With the start of the cricket season, we see a huge spike in rotator cuff injuries. We asked Dr Jessica Bowman if she could tell us a little about these- here’s what she had to say.

Author: Dr Jessica Bowman (Osteopath)

The shoulder joint is relatively unstable, relying on a sling of muscles collectively known as the ‘rotator cuff’ to re-enforce its lack of bone-on-bone contact. These muscles- Supraspinatus, Infraspinatus, Teres Minor, and Subscapularis- are quite unique in that they act to both stabilise and mobilise the joint. This can however leave them vulnerable to irritation, strains, and tears.

The symptoms of a rotator cuff injury vary, but typically manifest in pain over the outside of the shoulder, around the deltoid region. Pain may be referred up the neck, or down the arm as far as the hand. Symptoms are usually aggravated by overhead work or lying on the sore side, and may be accompanied by clicking or snapping sensations.

If a rotator cuff injury is suspected, your osteopath will perform a specific set of orthopaedic tests in order to confirm the diagnosis. They may also refer you for imaging such as X-ray or ultrasound to rule out any factors which may complicate recovery, such as an accompanying bursitis.

Most minor rotator cuff injuries are successfully treated within 6-8 weeks, though naturally this differs with the severity of injury and overall tissue health.

Osteopathic treatment aims to ease pain and inflammation, increase circulation, and increase functional capacity of the shoulder joint. To this end, your osteopath will often apply gentle mobilisation and stretching techniques, as well as various soft tissue therapies to the shoulder and surrounding joints. If they determine a biomechanical deficit or weakness to have predisposed you to your injury, they may also prescribe a range of exercises to assist recovery and prevent symptom recurrence.

Your osteopath will tailor a stretching and strengthening program to your individual needs, however some frequently prescribed exercises include:

  1. Weighted Pendulum Swing:
  • Position yourself side-on to a table or chair, holding a 1kg dumbbell in the hand of the injured arm.
  • Contract your Transversus Abdominus (suck belly button in towards spine).
  • Gently hinge forward at the hips, using the uninjured arm for support.
  • Let the weighted arm hang down, and gently move it in a figure 8 motion. This motion should only be performed within a pain free range.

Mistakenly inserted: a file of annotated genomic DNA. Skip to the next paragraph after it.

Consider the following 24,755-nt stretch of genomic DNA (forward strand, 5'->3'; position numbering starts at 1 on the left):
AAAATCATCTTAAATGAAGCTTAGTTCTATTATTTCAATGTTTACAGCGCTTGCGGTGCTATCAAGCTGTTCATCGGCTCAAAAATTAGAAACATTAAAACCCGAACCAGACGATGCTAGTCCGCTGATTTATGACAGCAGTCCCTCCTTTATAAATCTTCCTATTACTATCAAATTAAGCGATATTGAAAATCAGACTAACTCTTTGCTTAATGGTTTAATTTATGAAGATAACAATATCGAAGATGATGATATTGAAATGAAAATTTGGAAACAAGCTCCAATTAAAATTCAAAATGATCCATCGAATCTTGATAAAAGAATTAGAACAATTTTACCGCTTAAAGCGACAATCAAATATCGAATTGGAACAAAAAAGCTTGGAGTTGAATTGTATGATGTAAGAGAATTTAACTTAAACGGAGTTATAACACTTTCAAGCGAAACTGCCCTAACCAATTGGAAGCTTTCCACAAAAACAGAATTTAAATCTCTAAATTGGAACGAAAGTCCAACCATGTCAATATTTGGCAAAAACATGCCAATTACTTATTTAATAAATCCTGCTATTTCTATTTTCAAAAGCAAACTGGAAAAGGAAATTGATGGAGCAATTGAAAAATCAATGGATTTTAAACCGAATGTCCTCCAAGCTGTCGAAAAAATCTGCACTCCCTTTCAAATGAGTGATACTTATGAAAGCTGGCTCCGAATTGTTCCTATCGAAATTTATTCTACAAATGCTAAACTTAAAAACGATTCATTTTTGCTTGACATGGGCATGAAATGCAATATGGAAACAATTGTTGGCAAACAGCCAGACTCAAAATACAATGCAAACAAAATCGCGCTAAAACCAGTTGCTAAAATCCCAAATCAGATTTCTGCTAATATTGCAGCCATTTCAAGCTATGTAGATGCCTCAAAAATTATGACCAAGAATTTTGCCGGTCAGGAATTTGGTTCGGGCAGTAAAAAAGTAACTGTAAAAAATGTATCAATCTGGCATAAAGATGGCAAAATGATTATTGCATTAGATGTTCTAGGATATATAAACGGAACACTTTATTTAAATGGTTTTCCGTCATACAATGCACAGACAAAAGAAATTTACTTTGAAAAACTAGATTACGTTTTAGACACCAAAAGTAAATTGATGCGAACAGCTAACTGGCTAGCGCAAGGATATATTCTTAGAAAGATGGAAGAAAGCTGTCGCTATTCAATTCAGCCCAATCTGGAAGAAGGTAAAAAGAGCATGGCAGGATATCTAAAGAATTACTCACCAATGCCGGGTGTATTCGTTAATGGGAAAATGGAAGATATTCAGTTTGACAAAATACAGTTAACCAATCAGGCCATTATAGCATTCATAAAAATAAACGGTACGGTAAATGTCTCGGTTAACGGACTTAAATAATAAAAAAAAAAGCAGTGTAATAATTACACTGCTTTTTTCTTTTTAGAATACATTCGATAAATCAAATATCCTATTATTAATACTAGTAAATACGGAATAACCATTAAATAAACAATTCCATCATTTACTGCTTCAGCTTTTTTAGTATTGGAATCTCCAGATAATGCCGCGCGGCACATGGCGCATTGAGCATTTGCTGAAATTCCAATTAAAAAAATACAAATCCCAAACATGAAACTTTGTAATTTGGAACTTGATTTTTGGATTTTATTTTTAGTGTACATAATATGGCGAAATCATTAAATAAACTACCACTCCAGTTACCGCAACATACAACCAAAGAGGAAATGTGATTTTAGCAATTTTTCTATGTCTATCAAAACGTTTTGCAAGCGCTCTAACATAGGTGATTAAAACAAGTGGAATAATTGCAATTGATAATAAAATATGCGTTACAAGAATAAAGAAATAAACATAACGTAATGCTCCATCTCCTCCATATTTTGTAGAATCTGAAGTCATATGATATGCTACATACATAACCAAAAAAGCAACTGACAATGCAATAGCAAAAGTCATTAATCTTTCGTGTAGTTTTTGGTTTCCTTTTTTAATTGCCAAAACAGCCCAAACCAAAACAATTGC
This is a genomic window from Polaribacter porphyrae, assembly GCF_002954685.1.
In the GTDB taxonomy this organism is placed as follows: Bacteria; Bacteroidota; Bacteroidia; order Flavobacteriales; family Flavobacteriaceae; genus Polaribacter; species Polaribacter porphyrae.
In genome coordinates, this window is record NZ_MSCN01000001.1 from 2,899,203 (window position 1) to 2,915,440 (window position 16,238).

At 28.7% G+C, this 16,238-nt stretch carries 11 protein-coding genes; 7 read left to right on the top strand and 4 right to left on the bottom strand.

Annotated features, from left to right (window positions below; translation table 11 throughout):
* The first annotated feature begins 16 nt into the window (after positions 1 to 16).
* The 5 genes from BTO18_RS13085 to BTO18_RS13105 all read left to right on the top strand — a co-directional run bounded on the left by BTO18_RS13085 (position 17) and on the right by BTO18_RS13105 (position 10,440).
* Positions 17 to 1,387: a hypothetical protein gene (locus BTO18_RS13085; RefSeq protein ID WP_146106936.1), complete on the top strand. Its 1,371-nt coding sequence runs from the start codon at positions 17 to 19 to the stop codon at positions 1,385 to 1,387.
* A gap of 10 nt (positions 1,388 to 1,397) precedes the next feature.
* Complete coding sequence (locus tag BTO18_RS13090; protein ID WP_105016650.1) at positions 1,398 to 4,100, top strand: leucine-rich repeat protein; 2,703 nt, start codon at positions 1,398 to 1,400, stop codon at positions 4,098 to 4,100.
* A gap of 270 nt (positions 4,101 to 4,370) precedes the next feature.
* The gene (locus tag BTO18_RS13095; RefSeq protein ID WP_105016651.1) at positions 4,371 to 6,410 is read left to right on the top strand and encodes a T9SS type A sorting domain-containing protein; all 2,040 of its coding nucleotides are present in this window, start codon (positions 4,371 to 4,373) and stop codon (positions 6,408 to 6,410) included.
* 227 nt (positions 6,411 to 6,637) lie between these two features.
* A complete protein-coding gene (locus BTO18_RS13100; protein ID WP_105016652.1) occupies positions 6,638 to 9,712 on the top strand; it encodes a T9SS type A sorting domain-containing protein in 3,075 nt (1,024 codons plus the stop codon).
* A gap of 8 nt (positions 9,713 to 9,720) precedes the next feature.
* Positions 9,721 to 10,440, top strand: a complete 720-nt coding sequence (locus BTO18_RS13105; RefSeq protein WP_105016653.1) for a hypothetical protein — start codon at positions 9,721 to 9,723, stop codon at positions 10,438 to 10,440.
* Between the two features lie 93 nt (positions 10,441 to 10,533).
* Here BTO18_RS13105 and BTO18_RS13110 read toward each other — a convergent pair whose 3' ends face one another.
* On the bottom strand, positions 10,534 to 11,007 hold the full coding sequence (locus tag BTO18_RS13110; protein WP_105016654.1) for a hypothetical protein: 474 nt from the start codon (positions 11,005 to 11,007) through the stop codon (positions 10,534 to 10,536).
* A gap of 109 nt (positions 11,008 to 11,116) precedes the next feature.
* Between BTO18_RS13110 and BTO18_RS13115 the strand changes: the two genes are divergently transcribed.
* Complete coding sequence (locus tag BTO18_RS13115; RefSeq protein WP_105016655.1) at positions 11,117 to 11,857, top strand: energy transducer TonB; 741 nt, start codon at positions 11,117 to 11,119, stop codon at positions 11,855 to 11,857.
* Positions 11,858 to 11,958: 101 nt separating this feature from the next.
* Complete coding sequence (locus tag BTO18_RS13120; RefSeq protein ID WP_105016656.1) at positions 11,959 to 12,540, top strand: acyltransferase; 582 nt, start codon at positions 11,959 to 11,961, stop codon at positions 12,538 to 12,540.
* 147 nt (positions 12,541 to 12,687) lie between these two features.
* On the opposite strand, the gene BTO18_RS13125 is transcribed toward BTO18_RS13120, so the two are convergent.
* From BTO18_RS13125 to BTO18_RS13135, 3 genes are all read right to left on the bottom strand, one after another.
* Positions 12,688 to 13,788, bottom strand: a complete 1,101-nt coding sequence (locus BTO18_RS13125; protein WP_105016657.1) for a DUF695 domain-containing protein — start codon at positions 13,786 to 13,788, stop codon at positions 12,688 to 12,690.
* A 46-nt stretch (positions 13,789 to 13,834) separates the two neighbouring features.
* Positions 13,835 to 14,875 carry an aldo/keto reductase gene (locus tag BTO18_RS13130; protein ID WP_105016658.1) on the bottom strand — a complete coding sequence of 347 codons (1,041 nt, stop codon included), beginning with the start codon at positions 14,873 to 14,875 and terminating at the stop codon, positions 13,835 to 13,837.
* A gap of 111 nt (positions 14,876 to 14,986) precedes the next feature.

1. Theraband Resisted External Rotation:
  • Use your Theraband anchor to secure your band in a door at elbow height. Alternatively, you may simply tie a knot in one end of the Theraband and shut in a door.
  • Stand side-on to the door and hold the theraband in the hand furthest from it with your palm up.
  • Contract your Transversus Abdominus by sucking your belly button towards your spine and stand tall.
  • Lock elbow in towards side, and move hand away from midline of the body.
  • Return to the start position and repeat.
  • Repeat on opposite side.
  1. Theraband Resisted Internal Rotation:
  • On completion of the above exercise, stand side-on to the door with the Theraband in the hand closest to it.
  • Contract your core by sucking your belly button towards your spine and stand tall.
  • Lock elbow in towards side, and move hand towards the midline of the body.
  • Return to the start position and repeat.
  • Repeat on opposite side.

NB: A door anchor is a worthy investment as it prevents injuries that can sometimes occur if a door handle is used and is not securely attached to the door. At Gateway, we sell 1 metre of Theraband for around $5 and door anchors for $15.

If you’re suffering from any kind of shoulder pain at the moment, call and speak with one of our friendly receptionists to arrange an appointment. One of our experienced osteopaths will assess you and provide you with a tailored management plan! 03 9431 5773

*Please note whilst this article includes some general information, shoulder injuries are quite complex and a thorough diagnosis is always necessary before determining the exercises that are the best course of action. 

Author: Dr Jessica Bowman (Osteopath)